On Tuesday June 4th, IBMBA Director Sharon Wang invited Dr. Chia Wu of Hong Kong Chinese University to share her expertise on social branding with his Electronic Commerce and International Marketing students. Dr. Wu has worked in several industries, including Chanel, P&G, and Chrysler. Her experienced background allowed Dr. Wu to navigate the conversation and discussion effortlessly. There were roughly thirty participants, from local students to international students.
Dr. Chia Wu started out by incorporating her work experiences at Chrysler into her introduction of millennials’ emphasis on corporate social responsibility (CSR). She mentioned that millennials (those born between 1980s and 2000) are becoming increasingly aware of a company’s CSR goals. Good and positive CSR efforts will increase consumer loyalty and retention. During the 921 earthquake, Dr. Wu and her then company, Chrysler, donated to children who lost their families to the catastrophe and made visits to the disaster sites. These philanthropic efforts improved Chrysler’s brand image, proving that CSR efforts are widely appreciated and recognized by consumers. The discussion branched out to discuss the evolution of sustainable efforts and CSR. In 1950s, CSR is more for the company’s image, but in the 2000s, it’s become voluntary and important integration of culture and nature.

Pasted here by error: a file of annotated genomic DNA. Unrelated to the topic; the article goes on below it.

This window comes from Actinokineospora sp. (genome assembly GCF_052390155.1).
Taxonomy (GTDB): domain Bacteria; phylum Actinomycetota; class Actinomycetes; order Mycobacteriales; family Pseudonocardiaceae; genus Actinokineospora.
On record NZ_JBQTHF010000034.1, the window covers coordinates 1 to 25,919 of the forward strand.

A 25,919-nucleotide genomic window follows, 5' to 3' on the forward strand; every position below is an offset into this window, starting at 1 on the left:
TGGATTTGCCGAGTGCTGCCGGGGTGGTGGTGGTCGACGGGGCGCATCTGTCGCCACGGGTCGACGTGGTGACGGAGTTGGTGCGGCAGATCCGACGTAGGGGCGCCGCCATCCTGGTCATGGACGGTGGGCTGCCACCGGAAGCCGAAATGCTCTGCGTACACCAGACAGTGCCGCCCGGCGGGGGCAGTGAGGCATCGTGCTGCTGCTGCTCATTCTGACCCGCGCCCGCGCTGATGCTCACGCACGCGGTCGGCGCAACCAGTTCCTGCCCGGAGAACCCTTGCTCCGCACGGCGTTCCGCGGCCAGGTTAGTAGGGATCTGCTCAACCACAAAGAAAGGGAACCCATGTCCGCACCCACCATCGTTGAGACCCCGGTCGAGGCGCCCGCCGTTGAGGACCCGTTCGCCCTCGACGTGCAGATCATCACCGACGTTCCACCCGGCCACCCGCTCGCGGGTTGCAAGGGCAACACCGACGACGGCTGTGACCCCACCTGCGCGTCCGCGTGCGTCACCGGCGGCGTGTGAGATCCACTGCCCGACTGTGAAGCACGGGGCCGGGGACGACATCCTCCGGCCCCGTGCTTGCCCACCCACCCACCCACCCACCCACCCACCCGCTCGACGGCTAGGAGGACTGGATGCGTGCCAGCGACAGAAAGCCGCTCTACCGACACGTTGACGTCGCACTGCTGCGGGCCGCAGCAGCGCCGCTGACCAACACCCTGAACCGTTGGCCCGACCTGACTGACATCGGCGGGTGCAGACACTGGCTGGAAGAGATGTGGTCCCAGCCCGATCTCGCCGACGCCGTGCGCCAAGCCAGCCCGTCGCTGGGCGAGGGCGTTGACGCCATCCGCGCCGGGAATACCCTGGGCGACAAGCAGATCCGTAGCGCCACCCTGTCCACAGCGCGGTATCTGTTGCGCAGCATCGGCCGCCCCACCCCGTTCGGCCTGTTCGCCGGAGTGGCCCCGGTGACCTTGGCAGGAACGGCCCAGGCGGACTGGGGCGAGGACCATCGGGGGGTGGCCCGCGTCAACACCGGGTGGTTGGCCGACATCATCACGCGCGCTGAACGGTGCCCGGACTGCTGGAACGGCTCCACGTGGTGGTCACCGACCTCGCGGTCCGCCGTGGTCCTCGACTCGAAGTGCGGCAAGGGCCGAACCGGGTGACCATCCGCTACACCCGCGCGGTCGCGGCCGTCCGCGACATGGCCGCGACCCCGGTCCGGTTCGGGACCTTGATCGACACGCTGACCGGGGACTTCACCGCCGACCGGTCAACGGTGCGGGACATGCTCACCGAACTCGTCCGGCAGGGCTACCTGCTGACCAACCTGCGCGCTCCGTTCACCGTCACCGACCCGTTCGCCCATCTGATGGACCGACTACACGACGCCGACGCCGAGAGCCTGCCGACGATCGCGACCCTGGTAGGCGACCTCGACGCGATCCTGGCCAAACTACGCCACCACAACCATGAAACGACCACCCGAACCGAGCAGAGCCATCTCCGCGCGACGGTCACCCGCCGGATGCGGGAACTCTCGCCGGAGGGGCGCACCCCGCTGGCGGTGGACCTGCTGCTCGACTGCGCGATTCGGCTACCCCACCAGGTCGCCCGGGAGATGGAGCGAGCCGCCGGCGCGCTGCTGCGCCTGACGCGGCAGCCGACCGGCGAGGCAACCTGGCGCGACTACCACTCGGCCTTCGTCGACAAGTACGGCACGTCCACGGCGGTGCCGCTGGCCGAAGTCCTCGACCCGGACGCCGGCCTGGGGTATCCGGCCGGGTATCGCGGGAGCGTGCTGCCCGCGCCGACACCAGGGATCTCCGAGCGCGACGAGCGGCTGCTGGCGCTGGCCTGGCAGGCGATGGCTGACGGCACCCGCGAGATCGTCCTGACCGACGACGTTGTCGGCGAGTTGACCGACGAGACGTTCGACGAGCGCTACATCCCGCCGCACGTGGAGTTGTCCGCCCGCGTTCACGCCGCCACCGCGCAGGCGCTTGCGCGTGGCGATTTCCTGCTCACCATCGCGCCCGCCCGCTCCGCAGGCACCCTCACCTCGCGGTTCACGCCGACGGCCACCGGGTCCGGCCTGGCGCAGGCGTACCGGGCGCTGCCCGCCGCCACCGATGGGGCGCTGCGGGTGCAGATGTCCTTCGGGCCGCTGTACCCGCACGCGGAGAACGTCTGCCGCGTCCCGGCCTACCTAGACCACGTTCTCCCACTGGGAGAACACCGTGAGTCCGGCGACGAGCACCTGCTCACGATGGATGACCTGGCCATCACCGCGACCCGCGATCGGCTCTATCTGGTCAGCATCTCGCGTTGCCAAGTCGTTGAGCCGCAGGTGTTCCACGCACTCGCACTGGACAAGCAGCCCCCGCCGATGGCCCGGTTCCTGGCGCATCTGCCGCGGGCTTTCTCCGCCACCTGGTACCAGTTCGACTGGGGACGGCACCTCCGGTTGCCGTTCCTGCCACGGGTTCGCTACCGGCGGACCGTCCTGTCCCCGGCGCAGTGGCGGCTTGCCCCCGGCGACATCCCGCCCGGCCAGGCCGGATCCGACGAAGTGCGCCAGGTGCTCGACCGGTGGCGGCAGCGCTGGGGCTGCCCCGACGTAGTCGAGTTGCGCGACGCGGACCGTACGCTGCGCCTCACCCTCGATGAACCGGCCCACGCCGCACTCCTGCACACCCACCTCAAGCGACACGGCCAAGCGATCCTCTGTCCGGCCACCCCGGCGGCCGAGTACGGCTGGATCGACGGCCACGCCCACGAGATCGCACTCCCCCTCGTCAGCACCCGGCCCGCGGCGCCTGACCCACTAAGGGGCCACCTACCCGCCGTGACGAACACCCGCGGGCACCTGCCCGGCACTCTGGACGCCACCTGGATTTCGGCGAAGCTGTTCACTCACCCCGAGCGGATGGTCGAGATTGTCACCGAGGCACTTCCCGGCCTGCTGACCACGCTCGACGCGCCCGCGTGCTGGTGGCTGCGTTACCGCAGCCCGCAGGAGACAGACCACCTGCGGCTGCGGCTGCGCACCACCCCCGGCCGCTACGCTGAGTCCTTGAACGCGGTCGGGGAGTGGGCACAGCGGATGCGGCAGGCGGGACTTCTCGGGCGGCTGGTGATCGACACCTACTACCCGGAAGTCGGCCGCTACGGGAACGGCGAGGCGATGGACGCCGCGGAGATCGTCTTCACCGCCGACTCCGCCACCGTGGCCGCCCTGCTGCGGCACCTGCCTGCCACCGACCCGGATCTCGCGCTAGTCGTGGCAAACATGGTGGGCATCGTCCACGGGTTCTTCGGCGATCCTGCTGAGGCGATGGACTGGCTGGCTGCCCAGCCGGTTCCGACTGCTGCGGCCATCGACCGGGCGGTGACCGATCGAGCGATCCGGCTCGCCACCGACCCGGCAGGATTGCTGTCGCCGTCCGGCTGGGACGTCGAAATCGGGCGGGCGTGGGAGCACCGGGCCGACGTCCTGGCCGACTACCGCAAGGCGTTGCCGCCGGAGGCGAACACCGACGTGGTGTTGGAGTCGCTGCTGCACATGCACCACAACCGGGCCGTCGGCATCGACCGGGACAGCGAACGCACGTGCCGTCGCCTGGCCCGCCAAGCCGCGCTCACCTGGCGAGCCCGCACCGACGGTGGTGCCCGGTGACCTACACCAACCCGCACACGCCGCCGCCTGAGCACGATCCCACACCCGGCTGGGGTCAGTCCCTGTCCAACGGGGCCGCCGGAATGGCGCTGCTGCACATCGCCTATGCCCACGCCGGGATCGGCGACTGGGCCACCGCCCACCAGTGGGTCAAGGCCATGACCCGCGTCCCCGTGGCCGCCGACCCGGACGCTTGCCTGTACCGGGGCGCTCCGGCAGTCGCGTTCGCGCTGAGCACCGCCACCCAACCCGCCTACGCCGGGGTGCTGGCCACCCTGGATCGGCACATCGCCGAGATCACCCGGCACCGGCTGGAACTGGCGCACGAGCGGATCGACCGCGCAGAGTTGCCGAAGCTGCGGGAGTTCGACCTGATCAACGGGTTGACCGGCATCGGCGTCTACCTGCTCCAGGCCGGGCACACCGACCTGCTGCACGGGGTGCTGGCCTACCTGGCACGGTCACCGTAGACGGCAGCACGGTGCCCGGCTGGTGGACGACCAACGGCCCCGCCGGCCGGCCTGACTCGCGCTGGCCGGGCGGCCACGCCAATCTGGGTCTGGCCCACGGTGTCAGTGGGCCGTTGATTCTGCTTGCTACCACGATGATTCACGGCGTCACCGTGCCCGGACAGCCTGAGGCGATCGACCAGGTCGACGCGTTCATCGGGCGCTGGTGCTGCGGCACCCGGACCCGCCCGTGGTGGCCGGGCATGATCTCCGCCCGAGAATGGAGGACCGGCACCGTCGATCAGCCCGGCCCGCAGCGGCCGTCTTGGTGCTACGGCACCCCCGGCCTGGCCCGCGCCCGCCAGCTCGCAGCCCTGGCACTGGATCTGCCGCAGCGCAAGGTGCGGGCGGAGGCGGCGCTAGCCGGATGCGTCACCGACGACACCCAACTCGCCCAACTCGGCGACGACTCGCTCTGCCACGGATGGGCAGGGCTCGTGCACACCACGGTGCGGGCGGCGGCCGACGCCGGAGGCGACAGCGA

There were contradictory efforts too: while CSR aims to give back to the community, they nonetheless are profit driven. Many students were interested in selecting the right corporation to choose to support. Dr. Wu shared that consumer support varies case by case, as consumers can prioritize the social efforts they want to support. Sustainable goals include ending poverty and hunger, promoting green energy, and eliminating inequality. Dr. Wu also encouraged students to be active participants of CSR efforts to reach global sustainability. The key process includes identifying and committing, recognizing goals and monitoring progress, pinpointing methods, and publicizing results.
The discussion concludes with a debate about McDonald’s recent movement of removing single-use straws from their Beijing chains and introducing a plastic cap easy to sip on. While most students agree that this movement can reduce waste and are willing to support McDonald’s, others disagree. Some students believed it doesn’t solve the bigger problem of plastic consumption and others thought straws may be necessary for disabled groups who depend on straws for consumption.
During the final Q&A, students asked about the difference between social enterprises (whose purpose is to break even) and CSR (whose purpose is to make profit) as well as Dr. Wu’s work experiences between different industries and cultures. Overall, the seminar was very informational and lively. The interaction and engagement were educational for both parties.
By IBMBA Sandy Chen